A U.S. District Court Judge in Pikeville has denied the motion of Arch Coal Inc. to dismiss a personal injury lawsuit filed by Letcher County coal miner Jarrod Sergent and his wife Linda.
Sergent, 34, lives at Deane with his wife and four children. He was severely injured in a rock fall at ICG Knott County’s Kathleen mine on September 19, 2011, which resulted in the amputation of his left leg below the knee. Since the accident, Sergent has undergone several surgeries because of problems with his prosthetic leg.
In September 2012, Sergent and his wife sued ICG Knott County and Arch Coal, ICG’s parent company, in Knott Circuit Court, alleging that their negligence had caused the accident and Sergent’s injuries. Arch had the case removed to federal court rather than having it tried in state court. The federal court subsequently dismissed ICG Knott County from the case because it was immune under Kentucky’s stringent workers’ compensation law.
In order to keep the case against Arch Coal from being tossed out of court, the Sergents had to present enough evidence to convince the federal judge, Amul R. Thapar, that their claim against Arch deserved to be heard by a jury. The judge ruled that the Sergents’ claim that Arch had assumed a duty for safety at the Kathleen mine — based on actions taken by Stewart Bailey, Arch’s regional safety manager — was backed up by enough evidence to proceed to trial.
The judge wrote that Bailey had visited the mine shortly before the roof fall that injured Sergent, and, according to a miner at the face, he had involved himself in safety matters regarding the mine roof. Accordingly, the judge will hold a conference with the attorneys in the case this Friday to set the case for trial.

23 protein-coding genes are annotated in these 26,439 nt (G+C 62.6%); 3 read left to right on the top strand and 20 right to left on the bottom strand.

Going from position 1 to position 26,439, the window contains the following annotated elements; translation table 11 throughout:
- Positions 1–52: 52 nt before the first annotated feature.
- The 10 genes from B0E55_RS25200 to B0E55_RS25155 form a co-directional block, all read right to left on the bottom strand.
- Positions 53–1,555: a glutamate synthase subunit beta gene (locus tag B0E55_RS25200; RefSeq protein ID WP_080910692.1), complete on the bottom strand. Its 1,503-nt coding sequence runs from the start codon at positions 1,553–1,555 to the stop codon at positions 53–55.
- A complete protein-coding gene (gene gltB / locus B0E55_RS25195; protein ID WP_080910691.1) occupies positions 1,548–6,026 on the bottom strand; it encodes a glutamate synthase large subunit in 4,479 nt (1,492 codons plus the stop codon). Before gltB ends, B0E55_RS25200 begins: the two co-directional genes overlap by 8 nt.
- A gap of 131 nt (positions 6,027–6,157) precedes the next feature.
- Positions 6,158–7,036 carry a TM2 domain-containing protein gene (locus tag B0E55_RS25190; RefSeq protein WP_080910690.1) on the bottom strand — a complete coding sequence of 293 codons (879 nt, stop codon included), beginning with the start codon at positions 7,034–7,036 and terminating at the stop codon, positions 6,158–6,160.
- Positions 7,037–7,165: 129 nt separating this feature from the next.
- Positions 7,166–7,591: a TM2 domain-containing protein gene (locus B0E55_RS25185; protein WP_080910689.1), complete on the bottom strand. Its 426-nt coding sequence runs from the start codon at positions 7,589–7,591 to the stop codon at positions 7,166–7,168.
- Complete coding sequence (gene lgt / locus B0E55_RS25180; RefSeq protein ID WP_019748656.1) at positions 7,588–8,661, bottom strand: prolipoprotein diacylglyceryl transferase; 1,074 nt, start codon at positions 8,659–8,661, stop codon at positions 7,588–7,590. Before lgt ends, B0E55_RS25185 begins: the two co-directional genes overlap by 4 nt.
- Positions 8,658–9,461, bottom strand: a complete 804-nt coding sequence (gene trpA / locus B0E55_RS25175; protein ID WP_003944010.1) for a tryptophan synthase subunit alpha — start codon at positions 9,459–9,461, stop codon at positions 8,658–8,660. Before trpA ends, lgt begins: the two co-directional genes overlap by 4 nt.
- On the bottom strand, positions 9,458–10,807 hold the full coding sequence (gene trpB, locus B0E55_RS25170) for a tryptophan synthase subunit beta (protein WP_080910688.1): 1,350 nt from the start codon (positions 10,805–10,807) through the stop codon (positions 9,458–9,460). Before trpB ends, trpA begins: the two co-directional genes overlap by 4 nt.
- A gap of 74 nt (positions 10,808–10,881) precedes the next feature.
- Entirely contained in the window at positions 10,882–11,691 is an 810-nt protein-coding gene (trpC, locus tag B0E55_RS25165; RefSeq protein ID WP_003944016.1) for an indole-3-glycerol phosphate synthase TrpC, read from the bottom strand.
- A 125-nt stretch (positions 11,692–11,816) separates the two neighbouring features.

Tony Oppegard, the Lexington attorney who represents the Sergents, said that his clients are looking forward to presenting their case to a federal jury in Pikeville.
“It’s a shame that big coal companies never do the right thing when a miner is severely injured in their mines,” said Oppegard. “ Instead of taking care of the miner and his family, they fight like hell to keep from having to pay him a dime. As soon as a miner is badly injured and is no longer productive, the company throws him onto the scrap heap.”
Arch has alleged in its court filings that Sergent hasn’t suffered any pain as a result of the accident.
“That’s an extremely demeaning position to take,” Oppegard said. “ Jarrod Sergent was a hardworking and skilled miner who doesn’t deserve to be treated that way.”
Arch Coal, based in St. Louis, is represented in this case by Kelley Williams, an attorney with the Lexington law firm of Dinsmore & Shohl.